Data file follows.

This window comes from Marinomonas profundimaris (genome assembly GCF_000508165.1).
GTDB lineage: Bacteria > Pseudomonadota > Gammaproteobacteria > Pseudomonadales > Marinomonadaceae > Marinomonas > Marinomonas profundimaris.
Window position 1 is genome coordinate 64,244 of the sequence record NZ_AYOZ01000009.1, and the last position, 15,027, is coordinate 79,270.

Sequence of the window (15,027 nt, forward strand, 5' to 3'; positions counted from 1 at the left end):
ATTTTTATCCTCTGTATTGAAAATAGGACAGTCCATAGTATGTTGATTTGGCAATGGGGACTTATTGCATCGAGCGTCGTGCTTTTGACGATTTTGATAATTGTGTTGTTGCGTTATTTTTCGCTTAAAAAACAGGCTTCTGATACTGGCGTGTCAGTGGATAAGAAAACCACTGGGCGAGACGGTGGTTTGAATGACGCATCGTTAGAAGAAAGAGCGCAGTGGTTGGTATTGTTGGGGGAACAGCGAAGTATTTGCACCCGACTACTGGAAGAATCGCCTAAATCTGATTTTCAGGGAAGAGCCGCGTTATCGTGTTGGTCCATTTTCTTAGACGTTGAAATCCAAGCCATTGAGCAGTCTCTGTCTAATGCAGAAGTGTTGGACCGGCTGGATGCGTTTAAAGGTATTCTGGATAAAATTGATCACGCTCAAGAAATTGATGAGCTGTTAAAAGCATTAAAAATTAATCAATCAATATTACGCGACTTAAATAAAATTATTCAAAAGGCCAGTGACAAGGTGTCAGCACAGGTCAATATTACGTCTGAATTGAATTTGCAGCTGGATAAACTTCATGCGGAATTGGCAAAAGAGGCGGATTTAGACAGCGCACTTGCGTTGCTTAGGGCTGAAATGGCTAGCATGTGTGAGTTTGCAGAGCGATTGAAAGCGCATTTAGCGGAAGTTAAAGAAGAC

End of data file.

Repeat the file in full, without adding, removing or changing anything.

This window comes from Marinomonas profundimaris (genome assembly GCF_000508165.1).
GTDB lineage: Bacteria > Pseudomonadota > Gammaproteobacteria > Pseudomonadales > Marinomonadaceae > Marinomonas > Marinomonas profundimaris.
Window position 1 is genome coordinate 64,244 of the sequence record NZ_AYOZ01000009.1, and the last position, 15,027, is coordinate 79,270.

Sequence of the window (15,027 nt, forward strand, 5' to 3'; positions counted from 1 at the left end):
ATTTTTATCCTCTGTATTGAAAATAGGACAGTCCATAGTATGTTGATTTGGCAATGGGGACTTATTGCATCGAGCGTCGTGCTTTTGACGATTTTGATAATTGTGTTGTTGCGTTATTTTTCGCTTAAAAAACAGGCTTCTGATACTGGCGTGTCAGTGGATAAGAAAACCACTGGGCGAGACGGTGGTTTGAATGACGCATCGTTAGAAGAAAGAGCGCAGTGGTTGGTATTGTTGGGGGAACAGCGAAGTATTTGCACCCGACTACTGGAAGAATCGCCTAAATCTGATTTTCAGGGAAGAGCCGCGTTATCGTGTTGGTCCATTTTCTTAGACGTTGAAATCCAAGCCATTGAGCAGTCTCTGTCTAATGCAGAAGTGTTGGACCGGCTGGATGCGTTTAAAGGTATTCTGGATAAAATTGATCACGCTCAAGAAATTGATGAGCTGTTAAAAGCATTAAAAATTAATCAATCAATATTACGCGACTTAAATAAAATTATTCAAAAGGCCAGTGACAAGGTGTCAGCACAGGTCAATATTACGTCTGAATTGAATTTGCAGCTGGATAAACTTCATGCGGAATTGGCAAAAGAGGCGGATTTAGACAGCGCACTTGCGTTGCTTAGGGCTGAAATGGCTAGCATGTGTGAGTTTGCAGAGCGATTGAAAGCGCATTTAGCGGAAGTTAAAGAAGAC